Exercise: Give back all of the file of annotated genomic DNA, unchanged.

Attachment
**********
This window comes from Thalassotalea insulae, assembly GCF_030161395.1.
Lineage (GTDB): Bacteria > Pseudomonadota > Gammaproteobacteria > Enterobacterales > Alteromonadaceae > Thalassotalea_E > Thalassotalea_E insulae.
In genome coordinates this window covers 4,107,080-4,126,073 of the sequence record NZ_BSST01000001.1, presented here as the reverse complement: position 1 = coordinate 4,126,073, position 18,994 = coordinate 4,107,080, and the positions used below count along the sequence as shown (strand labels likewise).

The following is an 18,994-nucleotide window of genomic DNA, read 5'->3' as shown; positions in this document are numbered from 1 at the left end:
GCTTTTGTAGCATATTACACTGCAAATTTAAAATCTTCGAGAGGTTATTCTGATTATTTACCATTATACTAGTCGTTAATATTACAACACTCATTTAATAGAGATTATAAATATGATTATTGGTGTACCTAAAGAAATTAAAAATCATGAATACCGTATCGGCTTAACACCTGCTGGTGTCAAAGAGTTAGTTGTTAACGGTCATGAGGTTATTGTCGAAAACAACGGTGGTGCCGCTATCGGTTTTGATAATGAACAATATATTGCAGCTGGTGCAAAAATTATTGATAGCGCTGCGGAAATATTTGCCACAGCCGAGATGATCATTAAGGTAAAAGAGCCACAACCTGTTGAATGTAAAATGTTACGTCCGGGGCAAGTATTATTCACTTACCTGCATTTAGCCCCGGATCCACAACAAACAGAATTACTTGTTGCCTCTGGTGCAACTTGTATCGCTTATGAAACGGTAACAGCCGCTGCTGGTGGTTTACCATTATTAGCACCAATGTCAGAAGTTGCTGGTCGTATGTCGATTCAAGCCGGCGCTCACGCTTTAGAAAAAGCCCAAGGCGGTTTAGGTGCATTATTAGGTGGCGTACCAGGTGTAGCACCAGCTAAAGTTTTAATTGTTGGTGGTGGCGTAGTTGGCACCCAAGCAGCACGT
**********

This window comes from Thalassotalea insulae, assembly GCF_030161395.1.
Lineage (GTDB): Bacteria > Pseudomonadota > Gammaproteobacteria > Enterobacterales > Alteromonadaceae > Thalassotalea_E > Thalassotalea_E insulae.
In genome coordinates this window covers 4,107,080-4,126,073 of the sequence record NZ_BSST01000001.1, presented here as the reverse complement: position 1 = coordinate 4,126,073, position 18,994 = coordinate 4,107,080, and the positions used below count along the sequence as shown (strand labels likewise).

The following is an 18,994-nucleotide window of genomic DNA, read 5'->3' as shown; positions in this document are numbered from 1 at the left end:
GCTTTTGTAGCATATTACACTGCAAATTTAAAATCTTCGAGAGGTTATTCTGATTATTTACCATTATACTAGTCGTTAATATTACAACACTCATTTAATAGAGATTATAAATATGATTATTGGTGTACCTAAAGAAATTAAAAATCATGAATACCGTATCGGCTTAACACCTGCTGGTGTCAAAGAGTTAGTTGTTAACGGTCATGAGGTTATTGTCGAAAACAACGGTGGTGCCGCTATCGGTTTTGATAATGAACAATATATTGCAGCTGGTGCAAAAATTATTGATAGCGCTGCGGAAATATTTGCCACAGCCGAGATGATCATTAAGGTAAAAGAGCCACAACCTGTTGAATGTAAAATGTTACGTCCGGGGCAAGTATTATTCACTTACCTGCATTTAGCCCCGGATCCACAACAAACAGAATTACTTGTTGCCTCTGGTGCAACTTGTATCGCTTATGAAACGGTAACAGCCGCTGCTGGTGGTTTACCATTATTAGCACCAATGTCAGAAGTTGCTGGTCGTATGTCGATTCAAGCCGGCGCTCACGCTTTAGAAAAAGCCCAAGGCGGTTTAGGTGCATTATTAGGTGGCGTACCAGGTGTAGCACCAGCTAAAGTTTTAATTGTTGGTGGTGGCGTAGTTGGCACCCAAGCAGCACGT